of his stroke.
>> In order to--for me to really return to a lot of activity, in order to really be able
to keep on going, it was his judgment that they needed to open the artery.
>> He said I think he's a perfect candidate for this and I think he should have it right
away and so did we. So I wasn't one bit hesitant about doing it.
>> On New Year's Eve, Dr. Robert Harbaugh performed the surgery.
>> I was so glad to see him come out and give me that good sign that everything was okay
and--
>> I think it's important, you know, to go find the family as soon as you're done because
they're sitting there chewing their nails to the quick waiting for information.
>> He explained everything and how well he had come through the surgery and that he should
be okay. And those are the words I was waiting for.
>> The doctor told me I was gonna be fine. I had high hopes that he was right and he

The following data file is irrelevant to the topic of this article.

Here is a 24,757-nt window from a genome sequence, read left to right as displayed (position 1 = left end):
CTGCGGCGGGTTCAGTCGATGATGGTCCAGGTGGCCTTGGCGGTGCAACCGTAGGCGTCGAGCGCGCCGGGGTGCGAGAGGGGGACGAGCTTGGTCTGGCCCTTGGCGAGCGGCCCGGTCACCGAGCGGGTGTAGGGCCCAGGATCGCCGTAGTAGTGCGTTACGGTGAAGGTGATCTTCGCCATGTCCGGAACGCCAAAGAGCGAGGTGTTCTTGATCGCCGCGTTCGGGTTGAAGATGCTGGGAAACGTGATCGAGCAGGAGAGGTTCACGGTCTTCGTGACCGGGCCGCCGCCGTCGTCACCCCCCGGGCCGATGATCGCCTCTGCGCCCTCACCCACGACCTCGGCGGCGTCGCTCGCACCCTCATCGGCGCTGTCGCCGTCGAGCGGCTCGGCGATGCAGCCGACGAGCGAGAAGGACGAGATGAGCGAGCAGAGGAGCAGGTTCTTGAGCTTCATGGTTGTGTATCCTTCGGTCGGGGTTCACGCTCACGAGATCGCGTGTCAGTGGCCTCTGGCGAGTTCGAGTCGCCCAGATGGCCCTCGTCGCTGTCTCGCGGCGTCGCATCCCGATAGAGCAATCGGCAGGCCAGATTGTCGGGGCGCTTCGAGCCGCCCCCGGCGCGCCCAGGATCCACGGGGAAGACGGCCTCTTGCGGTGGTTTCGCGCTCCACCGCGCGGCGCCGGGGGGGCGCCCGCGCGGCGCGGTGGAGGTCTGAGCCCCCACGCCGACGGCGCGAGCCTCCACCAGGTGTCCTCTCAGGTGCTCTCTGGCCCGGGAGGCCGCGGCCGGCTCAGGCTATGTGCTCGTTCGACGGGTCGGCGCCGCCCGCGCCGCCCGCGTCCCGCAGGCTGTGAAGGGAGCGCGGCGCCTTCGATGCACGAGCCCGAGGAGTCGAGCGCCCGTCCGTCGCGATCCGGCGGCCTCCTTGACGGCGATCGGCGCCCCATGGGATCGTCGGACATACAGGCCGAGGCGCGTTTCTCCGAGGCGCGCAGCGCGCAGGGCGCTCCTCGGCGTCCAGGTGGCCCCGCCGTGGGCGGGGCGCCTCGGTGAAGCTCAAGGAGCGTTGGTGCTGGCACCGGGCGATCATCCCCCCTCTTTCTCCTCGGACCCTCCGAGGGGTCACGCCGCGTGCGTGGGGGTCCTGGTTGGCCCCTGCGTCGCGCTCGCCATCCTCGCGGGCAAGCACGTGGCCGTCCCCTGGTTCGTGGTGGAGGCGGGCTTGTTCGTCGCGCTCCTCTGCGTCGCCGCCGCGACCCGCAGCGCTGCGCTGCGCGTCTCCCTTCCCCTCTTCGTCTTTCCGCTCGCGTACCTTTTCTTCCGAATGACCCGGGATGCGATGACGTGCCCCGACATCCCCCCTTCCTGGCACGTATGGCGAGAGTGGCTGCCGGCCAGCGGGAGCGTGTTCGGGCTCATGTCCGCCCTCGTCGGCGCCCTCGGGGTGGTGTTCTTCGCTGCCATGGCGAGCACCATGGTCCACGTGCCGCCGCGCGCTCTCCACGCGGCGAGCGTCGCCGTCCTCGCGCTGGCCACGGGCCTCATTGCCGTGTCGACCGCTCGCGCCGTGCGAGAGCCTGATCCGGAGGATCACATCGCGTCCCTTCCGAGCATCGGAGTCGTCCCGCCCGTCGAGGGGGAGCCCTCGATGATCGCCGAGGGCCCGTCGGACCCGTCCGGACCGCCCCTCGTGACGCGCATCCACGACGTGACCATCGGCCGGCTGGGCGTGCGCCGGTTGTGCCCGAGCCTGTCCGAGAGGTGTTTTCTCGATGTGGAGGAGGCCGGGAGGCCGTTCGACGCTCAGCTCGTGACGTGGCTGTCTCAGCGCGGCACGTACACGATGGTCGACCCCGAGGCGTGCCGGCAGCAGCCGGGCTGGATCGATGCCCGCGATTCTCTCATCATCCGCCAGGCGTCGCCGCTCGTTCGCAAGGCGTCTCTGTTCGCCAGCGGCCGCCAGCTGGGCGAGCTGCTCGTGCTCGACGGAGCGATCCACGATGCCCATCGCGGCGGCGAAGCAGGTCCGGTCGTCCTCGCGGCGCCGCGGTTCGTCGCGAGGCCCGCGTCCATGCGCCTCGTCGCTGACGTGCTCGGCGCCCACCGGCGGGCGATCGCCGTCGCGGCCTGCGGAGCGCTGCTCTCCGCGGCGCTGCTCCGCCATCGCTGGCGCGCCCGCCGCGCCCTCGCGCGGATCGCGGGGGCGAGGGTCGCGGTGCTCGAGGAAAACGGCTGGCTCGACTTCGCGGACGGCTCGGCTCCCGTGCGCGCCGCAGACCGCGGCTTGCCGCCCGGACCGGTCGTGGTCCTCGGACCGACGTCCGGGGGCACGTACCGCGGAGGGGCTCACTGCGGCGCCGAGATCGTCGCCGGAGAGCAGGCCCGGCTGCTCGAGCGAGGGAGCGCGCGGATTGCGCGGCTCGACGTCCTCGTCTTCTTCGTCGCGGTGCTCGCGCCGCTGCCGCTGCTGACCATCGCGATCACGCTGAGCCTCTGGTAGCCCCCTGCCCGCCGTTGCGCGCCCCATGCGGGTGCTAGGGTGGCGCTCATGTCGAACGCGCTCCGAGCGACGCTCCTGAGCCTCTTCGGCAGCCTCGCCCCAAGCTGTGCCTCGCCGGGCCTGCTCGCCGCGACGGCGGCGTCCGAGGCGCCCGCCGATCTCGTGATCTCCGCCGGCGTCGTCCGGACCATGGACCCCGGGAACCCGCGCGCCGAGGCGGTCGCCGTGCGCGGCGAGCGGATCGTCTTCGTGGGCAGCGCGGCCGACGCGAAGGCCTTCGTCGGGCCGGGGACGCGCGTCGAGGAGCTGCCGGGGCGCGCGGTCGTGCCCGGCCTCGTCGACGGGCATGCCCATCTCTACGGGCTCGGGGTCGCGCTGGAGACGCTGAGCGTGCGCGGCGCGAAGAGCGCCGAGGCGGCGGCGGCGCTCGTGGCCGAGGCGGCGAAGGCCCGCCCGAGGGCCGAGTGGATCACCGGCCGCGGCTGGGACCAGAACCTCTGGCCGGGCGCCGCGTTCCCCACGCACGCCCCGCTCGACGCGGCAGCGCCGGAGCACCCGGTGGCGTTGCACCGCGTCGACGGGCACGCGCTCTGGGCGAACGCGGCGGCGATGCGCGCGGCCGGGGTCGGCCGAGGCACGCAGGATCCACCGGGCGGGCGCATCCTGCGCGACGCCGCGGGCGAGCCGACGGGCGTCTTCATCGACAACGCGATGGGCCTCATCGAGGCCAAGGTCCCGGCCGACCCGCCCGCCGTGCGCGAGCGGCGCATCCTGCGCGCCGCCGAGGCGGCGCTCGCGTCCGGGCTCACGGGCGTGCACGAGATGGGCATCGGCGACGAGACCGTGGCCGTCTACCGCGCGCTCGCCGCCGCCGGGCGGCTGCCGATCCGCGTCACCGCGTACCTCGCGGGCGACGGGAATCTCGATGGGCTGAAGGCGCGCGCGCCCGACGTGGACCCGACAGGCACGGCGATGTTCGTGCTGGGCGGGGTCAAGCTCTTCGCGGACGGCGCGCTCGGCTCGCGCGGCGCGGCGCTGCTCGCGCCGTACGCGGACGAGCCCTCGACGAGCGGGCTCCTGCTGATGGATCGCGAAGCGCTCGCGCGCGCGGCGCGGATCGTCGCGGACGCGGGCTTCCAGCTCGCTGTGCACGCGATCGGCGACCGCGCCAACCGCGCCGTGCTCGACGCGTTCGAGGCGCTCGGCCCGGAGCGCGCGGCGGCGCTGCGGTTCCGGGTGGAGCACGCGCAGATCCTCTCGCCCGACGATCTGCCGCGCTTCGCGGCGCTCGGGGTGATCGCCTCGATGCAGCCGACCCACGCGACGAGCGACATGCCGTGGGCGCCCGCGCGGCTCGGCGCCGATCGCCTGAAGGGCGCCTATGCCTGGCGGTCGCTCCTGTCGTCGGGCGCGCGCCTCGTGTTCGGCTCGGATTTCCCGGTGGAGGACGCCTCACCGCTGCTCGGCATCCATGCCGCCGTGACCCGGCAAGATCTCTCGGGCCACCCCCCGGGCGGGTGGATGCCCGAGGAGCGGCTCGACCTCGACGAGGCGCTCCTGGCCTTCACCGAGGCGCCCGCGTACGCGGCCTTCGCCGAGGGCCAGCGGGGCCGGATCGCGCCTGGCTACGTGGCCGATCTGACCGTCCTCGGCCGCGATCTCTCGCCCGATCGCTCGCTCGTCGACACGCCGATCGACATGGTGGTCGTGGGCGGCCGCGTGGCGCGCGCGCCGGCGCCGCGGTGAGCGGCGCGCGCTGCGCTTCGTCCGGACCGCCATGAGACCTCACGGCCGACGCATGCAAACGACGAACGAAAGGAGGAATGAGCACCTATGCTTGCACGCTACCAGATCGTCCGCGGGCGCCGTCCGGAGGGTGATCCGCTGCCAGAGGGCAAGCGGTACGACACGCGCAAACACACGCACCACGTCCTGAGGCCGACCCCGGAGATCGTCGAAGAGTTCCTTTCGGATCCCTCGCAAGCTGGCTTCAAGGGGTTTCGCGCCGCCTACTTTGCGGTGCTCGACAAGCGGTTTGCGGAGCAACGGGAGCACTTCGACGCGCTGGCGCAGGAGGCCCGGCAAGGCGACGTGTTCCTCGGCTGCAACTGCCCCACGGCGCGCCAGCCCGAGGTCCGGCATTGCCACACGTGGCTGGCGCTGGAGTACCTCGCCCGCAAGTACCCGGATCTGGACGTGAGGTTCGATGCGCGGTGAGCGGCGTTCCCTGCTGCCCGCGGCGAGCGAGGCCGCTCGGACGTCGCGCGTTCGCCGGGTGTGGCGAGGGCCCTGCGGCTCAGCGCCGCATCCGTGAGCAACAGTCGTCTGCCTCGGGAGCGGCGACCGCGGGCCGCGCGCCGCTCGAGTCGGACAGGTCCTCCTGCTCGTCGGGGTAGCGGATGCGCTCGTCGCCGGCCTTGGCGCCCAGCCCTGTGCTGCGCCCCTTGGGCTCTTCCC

was.
>> This is the kinda guy who's probably gonna be going strong at 90. The fact that he could
get back to doing all the things that he wanted to do right away was important for him.
>> He's doing so well. I hardly see any difference in him now than before the stroke. I really
can't say that he has changed very much.
>> I think I probably feel better that I didn't know it at the time but I probably feel better
now than I did before because like I said, I eat better and exercise more. I'm enjoying
life.
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>> And as you could see, Seth is enjoying life. He tells me that the only residual effects